A real world example

I’ve already shown one side of the equation where a bank without heavy process can open a bank account virtually instantly.

But what about the others, they’re been around a while, they must be better at this, surely?

You could be forgiven for thinking so, but the facts belie that impression. Let me show you.

The Co-operative Bank

I’m in the process of moving my business account from NatWest to the Co-operative Bank. Surely that can’t be so difficult, just a few regular payments and control by on-line banking.

Personal accounts have mortgages, regular bills, pension and insurance payments, etc. How long could opening a business account possibly take?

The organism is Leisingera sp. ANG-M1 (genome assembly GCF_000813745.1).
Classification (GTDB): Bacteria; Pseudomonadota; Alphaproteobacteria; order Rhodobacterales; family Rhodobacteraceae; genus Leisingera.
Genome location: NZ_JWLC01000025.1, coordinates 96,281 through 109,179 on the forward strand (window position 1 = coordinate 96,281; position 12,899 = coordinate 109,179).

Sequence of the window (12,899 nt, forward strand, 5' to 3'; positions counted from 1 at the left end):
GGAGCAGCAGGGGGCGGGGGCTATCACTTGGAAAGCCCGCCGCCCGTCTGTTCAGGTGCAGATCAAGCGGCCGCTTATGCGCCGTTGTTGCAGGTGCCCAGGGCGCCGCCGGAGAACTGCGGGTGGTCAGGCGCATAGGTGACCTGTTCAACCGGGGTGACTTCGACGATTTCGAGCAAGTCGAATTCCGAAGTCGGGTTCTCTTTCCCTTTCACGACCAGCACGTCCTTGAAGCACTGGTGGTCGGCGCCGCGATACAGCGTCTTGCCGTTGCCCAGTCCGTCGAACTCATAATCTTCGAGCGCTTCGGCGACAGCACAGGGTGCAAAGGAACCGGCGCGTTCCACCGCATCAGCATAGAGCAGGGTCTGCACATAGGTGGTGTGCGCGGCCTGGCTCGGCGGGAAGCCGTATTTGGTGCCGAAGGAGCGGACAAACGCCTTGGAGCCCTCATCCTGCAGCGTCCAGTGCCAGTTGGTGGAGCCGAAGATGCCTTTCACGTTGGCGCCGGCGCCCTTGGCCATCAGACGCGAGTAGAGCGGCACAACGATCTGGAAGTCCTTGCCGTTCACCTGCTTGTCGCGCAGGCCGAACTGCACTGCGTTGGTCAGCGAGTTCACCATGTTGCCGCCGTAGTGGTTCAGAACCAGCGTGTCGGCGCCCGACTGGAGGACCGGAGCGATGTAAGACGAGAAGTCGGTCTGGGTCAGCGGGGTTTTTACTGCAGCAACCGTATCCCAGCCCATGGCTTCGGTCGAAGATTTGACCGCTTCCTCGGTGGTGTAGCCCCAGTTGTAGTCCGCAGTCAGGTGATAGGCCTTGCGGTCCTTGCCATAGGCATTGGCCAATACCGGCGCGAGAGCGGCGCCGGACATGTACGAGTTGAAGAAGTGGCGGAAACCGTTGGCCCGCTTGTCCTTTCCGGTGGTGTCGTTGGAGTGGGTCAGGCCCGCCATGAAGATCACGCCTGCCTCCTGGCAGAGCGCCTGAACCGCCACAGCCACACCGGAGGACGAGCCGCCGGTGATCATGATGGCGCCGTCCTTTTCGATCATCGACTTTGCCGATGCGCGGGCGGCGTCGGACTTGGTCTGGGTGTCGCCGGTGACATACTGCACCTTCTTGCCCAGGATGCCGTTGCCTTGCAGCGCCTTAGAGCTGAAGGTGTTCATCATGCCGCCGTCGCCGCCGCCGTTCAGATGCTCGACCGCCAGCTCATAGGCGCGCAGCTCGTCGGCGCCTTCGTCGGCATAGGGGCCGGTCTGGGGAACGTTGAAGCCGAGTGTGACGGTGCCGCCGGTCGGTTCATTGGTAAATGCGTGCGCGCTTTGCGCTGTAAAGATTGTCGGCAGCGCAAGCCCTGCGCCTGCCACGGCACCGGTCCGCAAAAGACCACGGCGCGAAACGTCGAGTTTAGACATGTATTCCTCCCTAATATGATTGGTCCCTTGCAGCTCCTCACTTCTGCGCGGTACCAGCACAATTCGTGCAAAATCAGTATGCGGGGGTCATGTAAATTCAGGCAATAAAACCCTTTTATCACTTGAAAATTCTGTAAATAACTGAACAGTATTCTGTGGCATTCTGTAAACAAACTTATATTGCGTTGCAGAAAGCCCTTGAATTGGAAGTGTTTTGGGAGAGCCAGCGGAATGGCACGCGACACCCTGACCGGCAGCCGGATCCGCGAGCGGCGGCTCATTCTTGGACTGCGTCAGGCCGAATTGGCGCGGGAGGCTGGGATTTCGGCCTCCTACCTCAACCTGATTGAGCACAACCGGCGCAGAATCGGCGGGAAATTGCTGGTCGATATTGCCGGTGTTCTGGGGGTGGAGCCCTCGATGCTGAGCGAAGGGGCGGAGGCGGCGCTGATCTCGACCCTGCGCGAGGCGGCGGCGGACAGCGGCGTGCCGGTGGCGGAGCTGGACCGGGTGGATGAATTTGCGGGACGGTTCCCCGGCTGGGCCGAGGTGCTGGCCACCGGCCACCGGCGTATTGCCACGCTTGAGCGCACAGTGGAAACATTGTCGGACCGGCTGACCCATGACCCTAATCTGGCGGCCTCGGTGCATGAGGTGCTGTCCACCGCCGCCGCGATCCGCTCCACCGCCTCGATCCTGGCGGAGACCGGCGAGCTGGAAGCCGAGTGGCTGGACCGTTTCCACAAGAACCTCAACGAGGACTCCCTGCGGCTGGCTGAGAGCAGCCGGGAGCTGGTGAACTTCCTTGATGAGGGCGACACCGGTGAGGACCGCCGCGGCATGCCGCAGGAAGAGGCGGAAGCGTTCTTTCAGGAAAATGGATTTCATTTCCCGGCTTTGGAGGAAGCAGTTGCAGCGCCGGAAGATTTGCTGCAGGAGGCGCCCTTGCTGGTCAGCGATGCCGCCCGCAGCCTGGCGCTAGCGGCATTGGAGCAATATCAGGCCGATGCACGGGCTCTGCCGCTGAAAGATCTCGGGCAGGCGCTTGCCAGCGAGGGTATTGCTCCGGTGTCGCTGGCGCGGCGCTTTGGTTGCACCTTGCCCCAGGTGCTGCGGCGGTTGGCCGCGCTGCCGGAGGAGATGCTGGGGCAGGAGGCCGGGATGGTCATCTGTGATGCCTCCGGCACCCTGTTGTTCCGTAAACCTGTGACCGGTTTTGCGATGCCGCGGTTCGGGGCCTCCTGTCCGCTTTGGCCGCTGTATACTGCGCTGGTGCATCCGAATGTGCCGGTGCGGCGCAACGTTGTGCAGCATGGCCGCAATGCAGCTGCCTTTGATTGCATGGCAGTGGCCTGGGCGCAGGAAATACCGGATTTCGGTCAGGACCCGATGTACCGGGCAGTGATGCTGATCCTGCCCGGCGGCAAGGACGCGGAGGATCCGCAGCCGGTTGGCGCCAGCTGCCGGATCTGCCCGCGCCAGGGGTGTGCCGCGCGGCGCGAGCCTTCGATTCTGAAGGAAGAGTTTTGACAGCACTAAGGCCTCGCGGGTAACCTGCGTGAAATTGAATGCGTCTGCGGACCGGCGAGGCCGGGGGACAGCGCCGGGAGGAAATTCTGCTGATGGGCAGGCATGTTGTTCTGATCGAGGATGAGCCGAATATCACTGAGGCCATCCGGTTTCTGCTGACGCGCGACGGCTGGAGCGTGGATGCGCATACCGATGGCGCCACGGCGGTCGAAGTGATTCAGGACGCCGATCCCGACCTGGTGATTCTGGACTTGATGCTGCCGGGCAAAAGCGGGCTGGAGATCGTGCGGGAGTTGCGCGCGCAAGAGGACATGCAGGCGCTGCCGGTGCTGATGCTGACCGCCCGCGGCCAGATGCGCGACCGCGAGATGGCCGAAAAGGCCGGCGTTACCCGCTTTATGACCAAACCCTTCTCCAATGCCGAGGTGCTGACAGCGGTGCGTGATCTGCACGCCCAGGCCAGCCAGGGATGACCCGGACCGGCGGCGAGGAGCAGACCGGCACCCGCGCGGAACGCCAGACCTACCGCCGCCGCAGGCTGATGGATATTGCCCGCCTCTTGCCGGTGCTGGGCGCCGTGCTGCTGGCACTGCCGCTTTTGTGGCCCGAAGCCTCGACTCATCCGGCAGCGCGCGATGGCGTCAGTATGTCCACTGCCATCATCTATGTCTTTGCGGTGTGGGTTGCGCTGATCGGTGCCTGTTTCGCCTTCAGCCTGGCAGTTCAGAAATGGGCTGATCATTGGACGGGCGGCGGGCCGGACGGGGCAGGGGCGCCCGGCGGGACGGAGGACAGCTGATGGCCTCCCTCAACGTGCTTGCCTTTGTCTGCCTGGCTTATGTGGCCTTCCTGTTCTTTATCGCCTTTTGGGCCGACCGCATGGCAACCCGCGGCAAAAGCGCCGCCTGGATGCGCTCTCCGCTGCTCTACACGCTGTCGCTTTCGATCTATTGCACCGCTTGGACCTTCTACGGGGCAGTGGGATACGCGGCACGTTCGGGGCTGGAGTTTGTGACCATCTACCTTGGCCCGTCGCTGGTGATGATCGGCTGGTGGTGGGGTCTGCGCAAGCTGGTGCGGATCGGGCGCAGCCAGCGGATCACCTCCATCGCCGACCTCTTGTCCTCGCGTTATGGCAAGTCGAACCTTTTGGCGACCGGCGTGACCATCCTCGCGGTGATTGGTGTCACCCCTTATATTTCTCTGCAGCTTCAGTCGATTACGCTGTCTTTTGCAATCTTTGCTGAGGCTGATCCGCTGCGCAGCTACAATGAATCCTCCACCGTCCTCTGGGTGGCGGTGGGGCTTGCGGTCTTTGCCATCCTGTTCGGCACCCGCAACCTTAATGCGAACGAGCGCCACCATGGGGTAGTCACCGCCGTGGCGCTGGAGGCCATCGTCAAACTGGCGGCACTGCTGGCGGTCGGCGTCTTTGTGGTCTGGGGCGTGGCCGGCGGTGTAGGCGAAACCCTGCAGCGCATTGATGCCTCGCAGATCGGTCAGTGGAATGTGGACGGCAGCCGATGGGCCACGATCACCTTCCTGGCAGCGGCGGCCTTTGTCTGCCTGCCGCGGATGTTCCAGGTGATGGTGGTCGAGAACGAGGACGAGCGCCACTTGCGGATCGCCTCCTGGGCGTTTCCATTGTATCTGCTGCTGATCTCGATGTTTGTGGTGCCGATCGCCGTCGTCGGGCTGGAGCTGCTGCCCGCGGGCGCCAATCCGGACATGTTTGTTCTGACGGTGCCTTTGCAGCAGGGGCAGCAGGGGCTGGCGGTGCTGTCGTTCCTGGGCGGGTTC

I hope you’re sitting down. Opening a Co-operative Bank Business Account takes 3 weeks.

Unbelievably, I was using the Co-operative Bank’s “Easy to Apply” service!

The process involves two distinct mind-numbingly long operations before my application can even embark on its 3-week epic odyssey.

Firstly, a phone enquiry begins a long conversation with an agent – she was very pleasant, but barraged me with questions from the financial to whether or not I dealt with bio-chemicals, was part of the arms-trade and then an endless list of ethically-related topics.

An hour later, I was told to expect an email containing some more forms for the next stage. This arrived an hour later and contained a response form to score her on the first part of the process, but nothing more.

I filled this in, emailed this back and queried why I hadn’t received anything to sign. Apparently, that would come in the post, a few days later.

Four days later, my application arrived from a different section of the bank. All ten pages. Guess what, all the same questions again!

Waiting on the Process Police